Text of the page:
The Fix: convention

Priebus wants to move Republican National Convention to June or July

Priebus wants to move Republican National Convention to June or July

Republican National Committee Chairman Reince Priebus said Sunday he wants the party to hold its presidential nominating convention earlier in the year, preferably in June or July.

"I'm calling for a convention in June or July," Priebus said on CBS News's "Face The Nation. "We are going to set up a commission that's going to make that decision. I'm going to be a part of that, I'm going to chair that commission But no more August conventions."

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Gallup: Obama’s convention bounce is basically gone

Gallup: Obama’s convention bounce is basically gone

Mitt Romney isn’t having a good week. But whatever problems he has, President Obama’s convention bounce doesn’t appear to be chief among them.

The latest Gallup daily tracking poll of the presidential race shows Romney and Obama in essentially the same position they were in the weeks before the Democratic National Convention — and the GOP convention, for that matter — with Obama at 47 percent and Romney at 46 percent.

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Obama grows leads in top three swing states

Obama grows leads in top three swing states

President Obama’s bump has made its way into three key swing states, according to new polling from Marist College, NBC News and the Wall Street Journal.

The new Marist polls show Obama leading Mitt Romney by five points each in Florida and Virginia and by seven points in Ohio.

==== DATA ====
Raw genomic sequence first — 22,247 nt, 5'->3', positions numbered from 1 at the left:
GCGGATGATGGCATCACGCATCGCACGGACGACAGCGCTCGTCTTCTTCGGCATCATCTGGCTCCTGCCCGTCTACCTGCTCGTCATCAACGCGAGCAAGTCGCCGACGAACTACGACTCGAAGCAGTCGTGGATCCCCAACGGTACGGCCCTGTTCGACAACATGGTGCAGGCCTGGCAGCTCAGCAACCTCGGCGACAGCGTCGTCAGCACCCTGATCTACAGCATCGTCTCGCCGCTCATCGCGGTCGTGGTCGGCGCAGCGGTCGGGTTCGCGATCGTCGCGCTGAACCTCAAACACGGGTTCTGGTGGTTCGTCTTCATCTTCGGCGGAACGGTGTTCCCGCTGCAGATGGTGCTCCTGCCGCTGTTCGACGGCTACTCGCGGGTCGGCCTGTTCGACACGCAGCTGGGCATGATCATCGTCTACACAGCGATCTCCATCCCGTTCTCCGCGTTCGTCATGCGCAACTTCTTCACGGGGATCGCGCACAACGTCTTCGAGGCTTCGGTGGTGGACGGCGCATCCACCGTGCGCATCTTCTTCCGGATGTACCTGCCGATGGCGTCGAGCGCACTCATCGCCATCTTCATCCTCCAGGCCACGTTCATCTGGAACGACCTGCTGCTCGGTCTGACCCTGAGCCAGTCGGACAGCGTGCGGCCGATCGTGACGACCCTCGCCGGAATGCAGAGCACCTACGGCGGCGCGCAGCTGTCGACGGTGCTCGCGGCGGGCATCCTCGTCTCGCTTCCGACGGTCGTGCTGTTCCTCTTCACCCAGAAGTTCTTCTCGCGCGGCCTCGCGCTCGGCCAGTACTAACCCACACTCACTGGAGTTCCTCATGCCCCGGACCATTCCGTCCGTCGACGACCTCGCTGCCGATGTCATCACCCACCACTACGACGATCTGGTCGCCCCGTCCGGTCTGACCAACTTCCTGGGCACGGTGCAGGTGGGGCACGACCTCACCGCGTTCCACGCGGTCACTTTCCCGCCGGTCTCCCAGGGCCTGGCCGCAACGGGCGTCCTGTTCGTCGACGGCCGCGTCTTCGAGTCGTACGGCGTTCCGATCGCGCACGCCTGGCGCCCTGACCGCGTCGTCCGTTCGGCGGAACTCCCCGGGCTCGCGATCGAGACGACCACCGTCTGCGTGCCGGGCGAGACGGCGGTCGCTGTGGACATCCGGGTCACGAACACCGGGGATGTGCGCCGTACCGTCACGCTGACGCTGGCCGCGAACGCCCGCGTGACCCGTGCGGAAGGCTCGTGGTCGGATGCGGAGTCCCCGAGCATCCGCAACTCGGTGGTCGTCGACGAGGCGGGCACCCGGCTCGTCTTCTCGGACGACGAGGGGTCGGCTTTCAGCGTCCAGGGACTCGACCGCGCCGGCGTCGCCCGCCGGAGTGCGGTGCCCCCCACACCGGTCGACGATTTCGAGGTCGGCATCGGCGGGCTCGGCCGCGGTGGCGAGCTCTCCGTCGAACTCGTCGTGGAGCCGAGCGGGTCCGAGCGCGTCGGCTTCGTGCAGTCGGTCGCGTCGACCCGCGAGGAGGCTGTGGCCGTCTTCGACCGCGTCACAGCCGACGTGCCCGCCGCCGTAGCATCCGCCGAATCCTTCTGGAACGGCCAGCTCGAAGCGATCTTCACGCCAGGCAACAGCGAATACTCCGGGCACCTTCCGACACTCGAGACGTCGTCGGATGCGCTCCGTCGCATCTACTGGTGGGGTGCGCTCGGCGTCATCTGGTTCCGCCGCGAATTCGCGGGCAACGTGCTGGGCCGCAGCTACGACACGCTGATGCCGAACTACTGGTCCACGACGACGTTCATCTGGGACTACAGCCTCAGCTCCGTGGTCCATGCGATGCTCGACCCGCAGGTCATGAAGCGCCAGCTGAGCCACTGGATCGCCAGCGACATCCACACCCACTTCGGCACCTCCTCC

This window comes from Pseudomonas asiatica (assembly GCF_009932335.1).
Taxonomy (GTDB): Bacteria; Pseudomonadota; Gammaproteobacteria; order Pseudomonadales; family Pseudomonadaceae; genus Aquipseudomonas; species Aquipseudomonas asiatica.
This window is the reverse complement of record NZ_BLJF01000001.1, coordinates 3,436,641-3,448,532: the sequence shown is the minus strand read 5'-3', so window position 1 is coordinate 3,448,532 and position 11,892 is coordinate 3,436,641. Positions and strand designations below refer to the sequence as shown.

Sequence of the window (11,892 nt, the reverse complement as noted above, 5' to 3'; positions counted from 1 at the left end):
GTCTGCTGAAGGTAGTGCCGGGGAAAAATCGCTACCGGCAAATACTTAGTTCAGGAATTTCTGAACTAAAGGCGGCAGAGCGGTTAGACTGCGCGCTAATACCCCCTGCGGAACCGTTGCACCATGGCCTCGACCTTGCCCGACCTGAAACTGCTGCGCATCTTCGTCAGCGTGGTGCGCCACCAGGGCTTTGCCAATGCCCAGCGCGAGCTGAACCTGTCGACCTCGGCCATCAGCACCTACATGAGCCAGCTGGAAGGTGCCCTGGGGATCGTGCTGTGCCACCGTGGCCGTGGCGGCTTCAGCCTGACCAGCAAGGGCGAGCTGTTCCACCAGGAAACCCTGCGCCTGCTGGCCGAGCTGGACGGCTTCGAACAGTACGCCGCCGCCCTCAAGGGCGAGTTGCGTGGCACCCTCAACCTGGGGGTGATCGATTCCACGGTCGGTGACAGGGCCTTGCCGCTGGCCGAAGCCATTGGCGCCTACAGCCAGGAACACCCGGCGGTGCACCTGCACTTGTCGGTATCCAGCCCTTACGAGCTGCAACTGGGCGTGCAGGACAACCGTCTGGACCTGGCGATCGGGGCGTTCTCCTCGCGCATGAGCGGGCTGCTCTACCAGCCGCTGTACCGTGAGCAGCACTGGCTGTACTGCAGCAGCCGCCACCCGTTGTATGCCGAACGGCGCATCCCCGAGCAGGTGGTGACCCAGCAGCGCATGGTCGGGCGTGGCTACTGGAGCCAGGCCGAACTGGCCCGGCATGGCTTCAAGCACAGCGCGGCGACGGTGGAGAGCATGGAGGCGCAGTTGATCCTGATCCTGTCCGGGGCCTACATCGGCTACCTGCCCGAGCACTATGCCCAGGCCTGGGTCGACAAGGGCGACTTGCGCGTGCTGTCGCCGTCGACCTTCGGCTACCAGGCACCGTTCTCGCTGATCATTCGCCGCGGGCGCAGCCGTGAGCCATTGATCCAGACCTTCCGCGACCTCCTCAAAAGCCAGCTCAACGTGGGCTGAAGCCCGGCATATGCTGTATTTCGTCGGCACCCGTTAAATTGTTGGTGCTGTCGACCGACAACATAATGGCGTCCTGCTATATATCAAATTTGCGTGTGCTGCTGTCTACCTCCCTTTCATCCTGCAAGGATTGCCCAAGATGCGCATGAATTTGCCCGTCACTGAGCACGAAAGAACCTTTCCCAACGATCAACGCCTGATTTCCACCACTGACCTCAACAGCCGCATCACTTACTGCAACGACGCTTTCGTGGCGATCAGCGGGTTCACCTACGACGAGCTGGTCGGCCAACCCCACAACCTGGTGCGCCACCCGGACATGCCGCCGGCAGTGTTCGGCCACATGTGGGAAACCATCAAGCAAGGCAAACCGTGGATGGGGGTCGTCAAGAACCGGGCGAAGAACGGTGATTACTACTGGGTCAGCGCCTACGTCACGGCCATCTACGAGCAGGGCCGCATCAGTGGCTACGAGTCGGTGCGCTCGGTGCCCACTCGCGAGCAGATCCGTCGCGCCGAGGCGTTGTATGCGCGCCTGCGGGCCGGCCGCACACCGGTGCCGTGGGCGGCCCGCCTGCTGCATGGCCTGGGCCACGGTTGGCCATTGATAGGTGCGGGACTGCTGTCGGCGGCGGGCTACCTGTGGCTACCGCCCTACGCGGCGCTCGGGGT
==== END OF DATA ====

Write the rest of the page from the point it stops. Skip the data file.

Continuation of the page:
Obama’s margin in all three states is larger than it has been in other recent polling and suggests the Democratic National Convention paid dividends for the president in the states where it matters most. National polling has suggested a small but significant Obama bounce, but there has been limited polling in swing states since the convention ended a week ago.

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Bill Clinton, Democratic National Convention star

Bill Clinton, Democratic National Convention star

Bill Clinton’s speech was the highlight of last week’s Democratic National Convention, according to the results of a Pew Research Center for the People & the Press poll released Monday.

Nearly three-in-10 Americans (29 percent) who watched at least a little of the coverage of the Charlotte convention said Clinton’s address was the highlight of the gathering, while just 16 percent said President Obama’s speech was the highlight. First lady Michelle Obama, who gave aprime-timeaddress on the first night of the convention, was not far behind thepresident, with 15 percent choosing her address as the highlight.

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Political conventions had the Worst Week in Washington

OK, we admit it: We love convention season. Despite the lack of sleep, the August/September heat and the fact that we essentially neglect our families for two weeks straight, there’s nothing quite like the scene that is the political convention.

All of that said, it’s time the political convention did a little soul-searching.

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How President Obama’s acceptance speech stacked up — in 1 chart